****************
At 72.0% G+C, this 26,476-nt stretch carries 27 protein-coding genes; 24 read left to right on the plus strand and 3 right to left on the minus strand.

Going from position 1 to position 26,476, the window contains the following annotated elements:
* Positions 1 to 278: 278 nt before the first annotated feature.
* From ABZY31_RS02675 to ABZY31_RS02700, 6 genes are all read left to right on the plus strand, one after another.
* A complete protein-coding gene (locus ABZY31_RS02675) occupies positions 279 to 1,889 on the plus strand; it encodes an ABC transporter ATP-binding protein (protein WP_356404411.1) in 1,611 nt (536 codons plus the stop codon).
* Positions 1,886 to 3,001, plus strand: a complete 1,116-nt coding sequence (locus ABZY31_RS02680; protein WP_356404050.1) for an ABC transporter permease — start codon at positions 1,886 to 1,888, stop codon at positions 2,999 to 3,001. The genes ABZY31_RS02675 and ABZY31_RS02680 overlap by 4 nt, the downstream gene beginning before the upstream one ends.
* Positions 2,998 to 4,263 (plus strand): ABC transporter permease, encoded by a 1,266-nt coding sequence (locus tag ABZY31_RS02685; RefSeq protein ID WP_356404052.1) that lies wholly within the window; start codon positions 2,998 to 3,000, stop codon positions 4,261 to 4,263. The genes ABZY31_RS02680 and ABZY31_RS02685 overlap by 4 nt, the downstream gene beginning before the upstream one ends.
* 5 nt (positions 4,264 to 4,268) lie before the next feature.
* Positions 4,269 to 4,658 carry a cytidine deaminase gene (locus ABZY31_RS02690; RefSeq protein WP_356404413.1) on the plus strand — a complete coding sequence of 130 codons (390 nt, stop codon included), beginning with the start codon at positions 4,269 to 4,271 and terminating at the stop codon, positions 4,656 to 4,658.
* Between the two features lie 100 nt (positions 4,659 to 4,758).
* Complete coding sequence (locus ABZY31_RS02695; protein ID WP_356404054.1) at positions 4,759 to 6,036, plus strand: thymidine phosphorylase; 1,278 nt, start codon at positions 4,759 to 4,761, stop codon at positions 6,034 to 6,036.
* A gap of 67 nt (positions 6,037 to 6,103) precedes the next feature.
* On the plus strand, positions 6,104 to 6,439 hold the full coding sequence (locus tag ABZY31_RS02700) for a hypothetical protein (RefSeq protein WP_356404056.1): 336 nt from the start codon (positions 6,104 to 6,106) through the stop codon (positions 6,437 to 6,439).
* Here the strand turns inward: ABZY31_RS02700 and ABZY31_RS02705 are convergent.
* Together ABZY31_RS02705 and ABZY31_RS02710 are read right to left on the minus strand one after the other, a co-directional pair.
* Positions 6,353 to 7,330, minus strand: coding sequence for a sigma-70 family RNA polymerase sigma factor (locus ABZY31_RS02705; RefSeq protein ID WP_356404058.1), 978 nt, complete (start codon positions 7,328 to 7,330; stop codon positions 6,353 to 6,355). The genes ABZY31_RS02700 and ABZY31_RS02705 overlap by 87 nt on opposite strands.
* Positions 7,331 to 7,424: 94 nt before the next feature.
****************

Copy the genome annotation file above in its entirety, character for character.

At 72.0% G+C, this 26,476-nt stretch carries 27 protein-coding genes; 24 read left to right on the plus strand and 3 right to left on the minus strand.

Going from position 1 to position 26,476, the window contains the following annotated elements:
* Positions 1 to 278: 278 nt before the first annotated feature.
* From ABZY31_RS02675 to ABZY31_RS02700, 6 genes are all read left to right on the plus strand, one after another.
* A complete protein-coding gene (locus ABZY31_RS02675) occupies positions 279 to 1,889 on the plus strand; it encodes an ABC transporter ATP-binding protein (protein WP_356404411.1) in 1,611 nt (536 codons plus the stop codon).
* Positions 1,886 to 3,001, plus strand: a complete 1,116-nt coding sequence (locus ABZY31_RS02680; protein WP_356404050.1) for an ABC transporter permease — start codon at positions 1,886 to 1,888, stop codon at positions 2,999 to 3,001. The genes ABZY31_RS02675 and ABZY31_RS02680 overlap by 4 nt, the downstream gene beginning before the upstream one ends.
* Positions 2,998 to 4,263 (plus strand): ABC transporter permease, encoded by a 1,266-nt coding sequence (locus tag ABZY31_RS02685; RefSeq protein ID WP_356404052.1) that lies wholly within the window; start codon positions 2,998 to 3,000, stop codon positions 4,261 to 4,263. The genes ABZY31_RS02680 and ABZY31_RS02685 overlap by 4 nt, the downstream gene beginning before the upstream one ends.
* 5 nt (positions 4,264 to 4,268) lie before the next feature.
* Positions 4,269 to 4,658 carry a cytidine deaminase gene (locus ABZY31_RS02690; RefSeq protein WP_356404413.1) on the plus strand — a complete coding sequence of 130 codons (390 nt, stop codon included), beginning with the start codon at positions 4,269 to 4,271 and terminating at the stop codon, positions 4,656 to 4,658.
* Between the two features lie 100 nt (positions 4,659 to 4,758).
* Complete coding sequence (locus ABZY31_RS02695; protein ID WP_356404054.1) at positions 4,759 to 6,036, plus strand: thymidine phosphorylase; 1,278 nt, start codon at positions 4,759 to 4,761, stop codon at positions 6,034 to 6,036.
* A gap of 67 nt (positions 6,037 to 6,103) precedes the next feature.
* On the plus strand, positions 6,104 to 6,439 hold the full coding sequence (locus tag ABZY31_RS02700) for a hypothetical protein (RefSeq protein WP_356404056.1): 336 nt from the start codon (positions 6,104 to 6,106) through the stop codon (positions 6,437 to 6,439).
* Here the strand turns inward: ABZY31_RS02700 and ABZY31_RS02705 are convergent.
* Together ABZY31_RS02705 and ABZY31_RS02710 are read right to left on the minus strand one after the other, a co-directional pair.
* Positions 6,353 to 7,330, minus strand: coding sequence for a sigma-70 family RNA polymerase sigma factor (locus ABZY31_RS02705; RefSeq protein ID WP_356404058.1), 978 nt, complete (start codon positions 7,328 to 7,330; stop codon positions 6,353 to 6,355). The genes ABZY31_RS02700 and ABZY31_RS02705 overlap by 87 nt on opposite strands.
* Positions 7,331 to 7,424: 94 nt before the next feature.